How to protect your home from extreme weather

February 12th, 2015 by admin

On February 9, an extreme cold warning was issued for Northern New Brunswick. With the recent spell of cold weather and heavy snow, there's a greater likelihood of power outages and flooding, among other severe weather risks. Deirdre Sullivan of Houselogic provides homeowners with tips for guarding against these problems in a recent article. 

Prepare for Power Outages

With extreme weather on the rise, public utilities have become more vulnerable. Sullivan cites the fact that in the U.S. blackouts have doubled since 2003 as a result of extreme weather events. Consequently thousands of customers have been left without power for days, and in some cases even weeks.

Just one month ago, in early January in Quebec, 150,000 residents were left without electricity due to heavy snowfall, which led to falling tree branches and damaged power cables.

Luckily there is a solution: Installing a standby generator. Sullivan expands on the advantages generators offer:

"You'll have electricity to run essential appliances and your central air system," she writes. "It can even reduce your chances of flood damage by keeping your sump pump running. It's permanently installed outside your home and fueled by liquid propane or natural gas. Since it's wired directly into your home's electrical system, it can automatically restore power in seconds."

Typically the price of the generator is based on the size of your home and the wattage required. A 14,000-watt model will run you roughly $3,300, while a 50,000-watt model usually costs around $16,000, Sullivan says.

If you are searching for a more affordable option, you can look into portable generators, which are fueled by gasoline or propane and can provide enough energy to power a few appliances and some lights. Prices for portable generators tend to start around $299. 

Retrofit for Flooding

Both in Canada and the U.S., flooding is the costliest natural disaster. Back in July of 2014, we reported that water damage surpassed fire as the main cause of loss in much of Canada, according to the Insurance Bureau of Canada.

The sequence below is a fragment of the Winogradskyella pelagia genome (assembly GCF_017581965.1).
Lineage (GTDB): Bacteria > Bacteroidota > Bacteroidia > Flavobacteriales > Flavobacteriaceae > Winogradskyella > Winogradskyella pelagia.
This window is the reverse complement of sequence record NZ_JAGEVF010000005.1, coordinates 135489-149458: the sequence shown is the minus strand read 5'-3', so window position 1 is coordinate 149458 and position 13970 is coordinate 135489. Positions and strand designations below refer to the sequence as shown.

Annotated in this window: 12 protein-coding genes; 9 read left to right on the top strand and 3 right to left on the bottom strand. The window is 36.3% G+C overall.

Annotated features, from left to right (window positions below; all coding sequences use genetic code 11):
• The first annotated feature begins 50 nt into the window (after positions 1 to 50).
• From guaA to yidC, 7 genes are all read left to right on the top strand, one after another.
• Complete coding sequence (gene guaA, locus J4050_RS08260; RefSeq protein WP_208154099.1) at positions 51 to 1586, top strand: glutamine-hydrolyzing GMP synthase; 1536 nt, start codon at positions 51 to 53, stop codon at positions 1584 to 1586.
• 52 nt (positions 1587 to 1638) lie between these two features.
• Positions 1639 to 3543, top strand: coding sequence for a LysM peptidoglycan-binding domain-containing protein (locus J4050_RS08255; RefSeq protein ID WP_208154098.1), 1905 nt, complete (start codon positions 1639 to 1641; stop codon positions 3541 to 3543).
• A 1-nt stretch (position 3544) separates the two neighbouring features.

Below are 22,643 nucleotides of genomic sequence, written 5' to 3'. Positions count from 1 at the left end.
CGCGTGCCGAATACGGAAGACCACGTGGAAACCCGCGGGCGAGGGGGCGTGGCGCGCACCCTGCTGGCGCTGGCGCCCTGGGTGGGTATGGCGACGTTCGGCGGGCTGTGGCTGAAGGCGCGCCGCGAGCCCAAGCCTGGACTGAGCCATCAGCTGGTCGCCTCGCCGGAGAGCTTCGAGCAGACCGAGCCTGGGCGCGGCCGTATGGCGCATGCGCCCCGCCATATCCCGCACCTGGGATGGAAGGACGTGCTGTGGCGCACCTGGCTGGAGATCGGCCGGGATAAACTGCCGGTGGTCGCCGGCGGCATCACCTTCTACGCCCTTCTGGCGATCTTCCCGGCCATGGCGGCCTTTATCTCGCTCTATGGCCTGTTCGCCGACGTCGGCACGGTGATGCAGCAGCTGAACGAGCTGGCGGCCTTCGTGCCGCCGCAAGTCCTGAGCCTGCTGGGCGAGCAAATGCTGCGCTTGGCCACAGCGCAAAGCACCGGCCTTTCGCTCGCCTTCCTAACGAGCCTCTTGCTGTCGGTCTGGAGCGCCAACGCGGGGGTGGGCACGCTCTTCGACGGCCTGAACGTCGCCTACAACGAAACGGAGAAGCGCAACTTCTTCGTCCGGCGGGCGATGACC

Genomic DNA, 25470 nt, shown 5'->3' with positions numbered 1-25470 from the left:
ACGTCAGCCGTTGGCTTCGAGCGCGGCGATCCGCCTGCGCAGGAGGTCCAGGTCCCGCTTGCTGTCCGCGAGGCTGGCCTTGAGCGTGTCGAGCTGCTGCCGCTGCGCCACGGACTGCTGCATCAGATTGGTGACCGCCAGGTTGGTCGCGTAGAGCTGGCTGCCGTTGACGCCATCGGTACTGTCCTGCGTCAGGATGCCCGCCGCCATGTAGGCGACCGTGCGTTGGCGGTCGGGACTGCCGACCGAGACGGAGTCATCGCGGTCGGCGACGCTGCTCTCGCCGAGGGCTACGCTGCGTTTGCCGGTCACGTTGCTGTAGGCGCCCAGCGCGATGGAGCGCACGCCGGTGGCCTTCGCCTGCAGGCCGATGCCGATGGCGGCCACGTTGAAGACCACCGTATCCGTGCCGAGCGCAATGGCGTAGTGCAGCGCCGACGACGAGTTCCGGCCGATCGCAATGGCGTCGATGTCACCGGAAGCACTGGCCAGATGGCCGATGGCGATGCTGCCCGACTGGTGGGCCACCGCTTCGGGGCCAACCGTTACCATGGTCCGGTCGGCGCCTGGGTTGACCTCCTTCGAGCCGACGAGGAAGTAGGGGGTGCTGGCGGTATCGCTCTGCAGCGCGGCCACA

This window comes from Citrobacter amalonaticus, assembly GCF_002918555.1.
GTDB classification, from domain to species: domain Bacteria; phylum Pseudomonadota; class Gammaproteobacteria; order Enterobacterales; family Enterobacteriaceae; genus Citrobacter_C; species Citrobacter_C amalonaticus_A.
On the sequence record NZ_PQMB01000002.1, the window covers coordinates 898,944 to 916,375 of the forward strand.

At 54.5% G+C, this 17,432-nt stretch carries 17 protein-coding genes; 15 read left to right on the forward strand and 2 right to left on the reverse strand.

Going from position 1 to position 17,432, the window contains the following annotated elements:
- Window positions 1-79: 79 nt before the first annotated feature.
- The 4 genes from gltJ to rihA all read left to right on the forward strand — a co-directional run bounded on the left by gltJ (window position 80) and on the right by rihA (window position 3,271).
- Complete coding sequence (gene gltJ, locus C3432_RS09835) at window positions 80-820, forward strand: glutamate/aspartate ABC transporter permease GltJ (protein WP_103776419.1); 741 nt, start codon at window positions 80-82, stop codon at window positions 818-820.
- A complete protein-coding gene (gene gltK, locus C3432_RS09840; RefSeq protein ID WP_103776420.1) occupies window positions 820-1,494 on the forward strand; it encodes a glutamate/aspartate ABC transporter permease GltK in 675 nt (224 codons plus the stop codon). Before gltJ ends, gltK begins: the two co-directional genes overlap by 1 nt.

Accordingly, it is vital that you flood-proof your home. Sullivan says that the best way to protect your home against flooding is with a flooding retrofit. 

Here is what you can do:

  • Elevate your home, ensuring that the lowest floor is at or above flood level.
  • Dry flood-proof your home. The goal should be that it can withstand floodwaters for at least 72 hours. "This involves making the portion of a home that's below flood level watertight using materials like concrete," Sullivan explains. 
  • Wet flood-proof your house. This means making changes that minimize the damage potential floodwater could cause inside your home's structure.

While there's also the option of relocating your home to higher ground, that is not usually feasible for most homeowners. 

Before you start retrofitting, always confirm that the upgrades you plan to make are in accordance with the requirements of your province or territory. Your insurance provider can also guide you in the process and offer advice. It's also a good idea to compile a home inventory list if your home should incur significant flooding damage, and you need to replace items. 

Fundy Mutual is here to assist you this winter and year-round. Headquartered in Sussex, New Brunswick, we have been serving the insurance needs of customers in the region for over 70 years. Contact us today for a home or auto insurance quote